1. Cloud, Crowd, and the "Revolution in the World of Work"

The issues of cloudworking and crowdsourcing are currently causing a great stir in the media and public spheres. A fundamental change or even a "revolution in the world of work" (as the German journal Der Spiegel puts it, see Dettmer and Dohmen 2012) is being diagnosed, since cloudworking, "working in a digital data cloud", is thought to radically alter the world of work as we know it.

Within the current debate, the terminus of "crowdsourcing" (Howe 2006) stands as the symbol for this radical change. This coinage is a portmanteau of the terms 'crowd' and 'outsourcing'. In its original sense, it denotes the outsourcing or outplacement of tasks to a 'crowd': to an undefined mass of people. In this meaning, the core of the terminus is that labour is relocated from a relatively protected legal framework in co-determinated companies into a space outside the scope of labour legislation, thus deteriorating the legal conditions of labour. According to this interpretation, crowdsourcing turns out to be an "El Dorado of cost cutting, flexibility advantages, efficiency increases, and market growth" (Schröder and Schwemmle 2014). In the German discussion, Internet service platforms mediating biddings and proposals between enterprises and a crowd workforce are recognised by unions as a kind of "workforce Ebay" (Bsirske and Stach 2012). People are said to be bringing their own hide to market on these platforms. There are apprehensions that a "digital peonage" (Dohmen 2013) and an "Amazonization of work" (Benner 2014) will emerge.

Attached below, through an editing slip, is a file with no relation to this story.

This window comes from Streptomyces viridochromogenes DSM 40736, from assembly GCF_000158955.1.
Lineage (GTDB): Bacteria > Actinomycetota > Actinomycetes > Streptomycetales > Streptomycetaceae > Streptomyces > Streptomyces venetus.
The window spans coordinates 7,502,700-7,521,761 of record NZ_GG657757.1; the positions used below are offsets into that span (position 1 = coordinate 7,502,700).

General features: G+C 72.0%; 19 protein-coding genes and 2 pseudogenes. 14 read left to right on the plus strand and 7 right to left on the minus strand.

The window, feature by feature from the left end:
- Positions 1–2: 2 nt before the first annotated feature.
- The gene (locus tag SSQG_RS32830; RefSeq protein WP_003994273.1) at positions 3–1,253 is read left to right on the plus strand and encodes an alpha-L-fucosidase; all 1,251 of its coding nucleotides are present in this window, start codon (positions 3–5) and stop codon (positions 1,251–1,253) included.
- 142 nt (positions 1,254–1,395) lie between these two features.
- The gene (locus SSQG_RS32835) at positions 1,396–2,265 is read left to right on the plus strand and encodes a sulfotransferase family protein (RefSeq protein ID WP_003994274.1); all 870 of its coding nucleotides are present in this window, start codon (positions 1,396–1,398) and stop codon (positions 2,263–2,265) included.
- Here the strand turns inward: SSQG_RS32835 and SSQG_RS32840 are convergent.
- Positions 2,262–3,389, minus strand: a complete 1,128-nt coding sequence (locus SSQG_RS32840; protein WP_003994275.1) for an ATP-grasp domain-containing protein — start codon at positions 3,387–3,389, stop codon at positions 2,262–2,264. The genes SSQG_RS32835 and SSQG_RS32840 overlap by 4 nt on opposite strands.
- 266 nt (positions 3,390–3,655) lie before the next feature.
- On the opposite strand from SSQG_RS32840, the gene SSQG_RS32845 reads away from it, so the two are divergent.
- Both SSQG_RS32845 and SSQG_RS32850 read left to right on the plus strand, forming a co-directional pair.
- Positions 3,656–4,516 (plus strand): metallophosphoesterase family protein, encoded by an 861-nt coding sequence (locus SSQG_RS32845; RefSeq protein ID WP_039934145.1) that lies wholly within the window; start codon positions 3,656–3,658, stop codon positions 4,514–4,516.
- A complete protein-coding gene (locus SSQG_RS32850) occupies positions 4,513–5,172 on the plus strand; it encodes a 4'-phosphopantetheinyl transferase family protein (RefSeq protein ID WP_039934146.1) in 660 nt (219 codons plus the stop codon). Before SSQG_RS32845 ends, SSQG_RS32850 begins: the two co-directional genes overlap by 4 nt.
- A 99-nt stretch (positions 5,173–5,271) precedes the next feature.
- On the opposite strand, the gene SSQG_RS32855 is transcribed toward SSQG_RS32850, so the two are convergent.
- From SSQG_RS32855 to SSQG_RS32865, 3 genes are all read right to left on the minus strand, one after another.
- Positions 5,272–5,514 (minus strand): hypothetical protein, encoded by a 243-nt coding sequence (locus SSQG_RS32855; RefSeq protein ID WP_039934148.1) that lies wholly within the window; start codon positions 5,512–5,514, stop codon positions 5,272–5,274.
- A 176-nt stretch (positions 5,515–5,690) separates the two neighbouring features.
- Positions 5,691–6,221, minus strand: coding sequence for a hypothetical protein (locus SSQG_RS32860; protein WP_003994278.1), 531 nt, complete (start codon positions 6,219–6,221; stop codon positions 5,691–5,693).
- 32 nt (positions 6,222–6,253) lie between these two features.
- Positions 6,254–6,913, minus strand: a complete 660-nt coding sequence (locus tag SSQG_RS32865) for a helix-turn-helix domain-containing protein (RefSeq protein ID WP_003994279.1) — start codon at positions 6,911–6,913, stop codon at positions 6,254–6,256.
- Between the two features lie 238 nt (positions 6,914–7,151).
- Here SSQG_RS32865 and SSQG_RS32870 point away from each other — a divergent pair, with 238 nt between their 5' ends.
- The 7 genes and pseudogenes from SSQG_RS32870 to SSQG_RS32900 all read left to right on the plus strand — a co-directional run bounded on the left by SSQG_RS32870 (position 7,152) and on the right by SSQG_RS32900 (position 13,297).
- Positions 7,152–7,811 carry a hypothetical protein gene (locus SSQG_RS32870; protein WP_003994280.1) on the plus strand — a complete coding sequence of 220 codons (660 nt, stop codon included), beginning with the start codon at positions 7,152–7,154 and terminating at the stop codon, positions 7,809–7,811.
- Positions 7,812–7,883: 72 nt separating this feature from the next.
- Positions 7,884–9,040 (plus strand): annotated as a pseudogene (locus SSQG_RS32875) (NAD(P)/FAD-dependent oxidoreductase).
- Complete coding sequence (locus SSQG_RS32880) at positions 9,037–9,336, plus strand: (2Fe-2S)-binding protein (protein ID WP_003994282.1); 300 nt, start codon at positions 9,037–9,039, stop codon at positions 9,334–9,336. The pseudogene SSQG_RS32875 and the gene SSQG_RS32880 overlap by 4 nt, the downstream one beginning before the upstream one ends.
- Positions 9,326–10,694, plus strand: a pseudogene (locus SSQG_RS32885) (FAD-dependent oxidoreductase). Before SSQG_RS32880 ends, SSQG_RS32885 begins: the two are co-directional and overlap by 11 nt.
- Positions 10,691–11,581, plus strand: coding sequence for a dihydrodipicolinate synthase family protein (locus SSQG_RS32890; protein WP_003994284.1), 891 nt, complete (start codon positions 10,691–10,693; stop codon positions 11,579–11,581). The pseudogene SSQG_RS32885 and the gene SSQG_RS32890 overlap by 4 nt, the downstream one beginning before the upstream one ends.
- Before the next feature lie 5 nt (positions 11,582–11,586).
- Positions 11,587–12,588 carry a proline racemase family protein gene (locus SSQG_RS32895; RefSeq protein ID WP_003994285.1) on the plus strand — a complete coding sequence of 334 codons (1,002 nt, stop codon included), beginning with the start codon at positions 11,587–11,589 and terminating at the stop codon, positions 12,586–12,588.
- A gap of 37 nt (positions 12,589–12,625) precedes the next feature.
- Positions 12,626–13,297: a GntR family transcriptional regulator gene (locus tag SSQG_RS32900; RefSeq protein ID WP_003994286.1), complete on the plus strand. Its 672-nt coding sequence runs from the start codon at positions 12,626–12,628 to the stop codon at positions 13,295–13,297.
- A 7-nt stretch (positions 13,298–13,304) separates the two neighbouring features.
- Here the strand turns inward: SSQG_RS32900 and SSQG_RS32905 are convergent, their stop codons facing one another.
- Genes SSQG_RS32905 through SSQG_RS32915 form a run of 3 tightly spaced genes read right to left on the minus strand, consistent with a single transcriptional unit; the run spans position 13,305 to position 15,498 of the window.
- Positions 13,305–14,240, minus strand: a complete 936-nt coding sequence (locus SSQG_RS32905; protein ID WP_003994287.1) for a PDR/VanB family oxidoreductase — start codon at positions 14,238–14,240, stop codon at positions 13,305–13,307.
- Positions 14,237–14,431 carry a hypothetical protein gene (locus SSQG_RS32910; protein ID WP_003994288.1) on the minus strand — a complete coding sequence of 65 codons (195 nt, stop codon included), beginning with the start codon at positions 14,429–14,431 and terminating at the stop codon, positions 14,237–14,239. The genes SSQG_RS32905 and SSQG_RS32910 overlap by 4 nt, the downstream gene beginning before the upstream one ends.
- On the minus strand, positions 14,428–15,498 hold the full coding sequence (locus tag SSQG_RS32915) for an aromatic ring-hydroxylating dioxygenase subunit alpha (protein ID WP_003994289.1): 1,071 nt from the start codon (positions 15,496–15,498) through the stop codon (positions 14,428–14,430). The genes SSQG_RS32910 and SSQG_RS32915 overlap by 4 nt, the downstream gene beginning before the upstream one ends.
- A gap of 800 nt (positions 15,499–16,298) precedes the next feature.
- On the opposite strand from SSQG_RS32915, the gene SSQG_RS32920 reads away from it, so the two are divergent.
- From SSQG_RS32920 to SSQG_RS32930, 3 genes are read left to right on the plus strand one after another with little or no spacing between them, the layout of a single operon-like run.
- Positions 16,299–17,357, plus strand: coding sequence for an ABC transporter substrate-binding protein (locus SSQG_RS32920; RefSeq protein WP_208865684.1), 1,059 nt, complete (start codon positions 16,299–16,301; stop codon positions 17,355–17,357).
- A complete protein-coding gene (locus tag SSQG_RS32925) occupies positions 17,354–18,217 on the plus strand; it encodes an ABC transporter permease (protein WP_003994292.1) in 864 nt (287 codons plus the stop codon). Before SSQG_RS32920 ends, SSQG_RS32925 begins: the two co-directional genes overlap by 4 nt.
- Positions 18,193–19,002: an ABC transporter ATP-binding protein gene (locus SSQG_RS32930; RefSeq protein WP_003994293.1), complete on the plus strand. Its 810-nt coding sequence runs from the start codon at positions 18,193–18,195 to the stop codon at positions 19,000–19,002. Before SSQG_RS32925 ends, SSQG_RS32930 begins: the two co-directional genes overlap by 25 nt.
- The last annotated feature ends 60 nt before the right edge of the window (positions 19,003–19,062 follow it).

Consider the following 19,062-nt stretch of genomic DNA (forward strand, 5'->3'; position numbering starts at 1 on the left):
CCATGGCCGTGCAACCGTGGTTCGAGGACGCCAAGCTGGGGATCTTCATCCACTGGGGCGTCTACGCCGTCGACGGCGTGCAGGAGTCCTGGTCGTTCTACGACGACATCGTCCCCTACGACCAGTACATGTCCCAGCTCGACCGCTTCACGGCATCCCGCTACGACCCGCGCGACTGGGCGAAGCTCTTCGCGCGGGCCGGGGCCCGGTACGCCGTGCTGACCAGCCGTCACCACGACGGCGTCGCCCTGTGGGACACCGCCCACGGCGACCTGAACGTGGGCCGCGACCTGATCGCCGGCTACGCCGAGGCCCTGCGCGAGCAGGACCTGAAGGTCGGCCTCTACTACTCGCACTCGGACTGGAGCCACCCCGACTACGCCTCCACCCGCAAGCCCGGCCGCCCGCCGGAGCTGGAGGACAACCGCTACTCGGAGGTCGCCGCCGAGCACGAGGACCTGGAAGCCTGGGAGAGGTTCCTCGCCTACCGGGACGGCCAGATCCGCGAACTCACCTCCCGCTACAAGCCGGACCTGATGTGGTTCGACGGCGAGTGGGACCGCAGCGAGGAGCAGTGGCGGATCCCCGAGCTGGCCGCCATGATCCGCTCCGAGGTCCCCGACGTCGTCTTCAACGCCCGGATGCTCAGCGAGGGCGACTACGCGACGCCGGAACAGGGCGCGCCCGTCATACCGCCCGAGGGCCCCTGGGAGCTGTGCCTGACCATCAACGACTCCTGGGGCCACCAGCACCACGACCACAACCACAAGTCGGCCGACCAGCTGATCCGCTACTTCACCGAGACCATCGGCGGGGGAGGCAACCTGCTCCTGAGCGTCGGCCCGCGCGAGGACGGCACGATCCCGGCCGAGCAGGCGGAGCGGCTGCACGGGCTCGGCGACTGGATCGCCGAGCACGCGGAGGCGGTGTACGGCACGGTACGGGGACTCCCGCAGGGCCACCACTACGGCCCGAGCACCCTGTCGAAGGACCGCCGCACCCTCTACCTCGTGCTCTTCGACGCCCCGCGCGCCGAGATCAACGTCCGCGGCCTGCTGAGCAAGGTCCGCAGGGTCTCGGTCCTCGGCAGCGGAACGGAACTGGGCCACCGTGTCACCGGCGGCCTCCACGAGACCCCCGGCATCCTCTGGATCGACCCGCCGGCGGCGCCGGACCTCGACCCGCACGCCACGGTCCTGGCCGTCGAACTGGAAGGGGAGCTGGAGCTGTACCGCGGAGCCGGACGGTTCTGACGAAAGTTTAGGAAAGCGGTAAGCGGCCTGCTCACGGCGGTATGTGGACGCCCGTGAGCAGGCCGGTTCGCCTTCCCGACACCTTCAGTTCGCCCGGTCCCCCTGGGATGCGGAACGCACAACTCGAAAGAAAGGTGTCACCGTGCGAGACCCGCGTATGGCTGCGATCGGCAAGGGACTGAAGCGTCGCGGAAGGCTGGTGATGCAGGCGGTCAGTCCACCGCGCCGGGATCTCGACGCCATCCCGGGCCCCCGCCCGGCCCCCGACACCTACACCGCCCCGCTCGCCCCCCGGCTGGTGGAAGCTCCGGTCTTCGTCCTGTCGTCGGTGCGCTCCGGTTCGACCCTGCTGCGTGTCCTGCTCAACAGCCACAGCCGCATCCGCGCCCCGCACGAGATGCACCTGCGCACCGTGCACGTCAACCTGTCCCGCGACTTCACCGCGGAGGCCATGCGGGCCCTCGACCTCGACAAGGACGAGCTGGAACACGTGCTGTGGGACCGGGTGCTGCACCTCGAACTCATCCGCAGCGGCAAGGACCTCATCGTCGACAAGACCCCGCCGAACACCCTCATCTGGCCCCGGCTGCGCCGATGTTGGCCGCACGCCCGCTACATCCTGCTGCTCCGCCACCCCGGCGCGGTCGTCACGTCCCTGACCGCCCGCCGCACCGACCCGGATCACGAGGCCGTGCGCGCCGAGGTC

This paper gives an analysis of the development, using the perspective of corporate strategies as a starting point and discussing the implications of the process for the social system of labour. First, the interpretative pattern of capitalist Landnahme (see Lutz 1984; Harvey 2003; Dörre 2009; Dörre 2012) will be developed and the thesis will be put forward that the emergence of an "information space" (Baukrowitz and Boes 1996), originating on the basis of global information and communication systems, enables a new historical phase of Landnahme or colonisation. The following chapter will deal with the different strategies which make use of these new opportunities that are being developed by the enterprises. The characteristics of the new corporate strategies and their huge potential for change will be illustrated using the example of a large IT company. We will conclude by discussing the consequences of this development for the social system of labour, and the challenges resulting for the regulation of work and labour.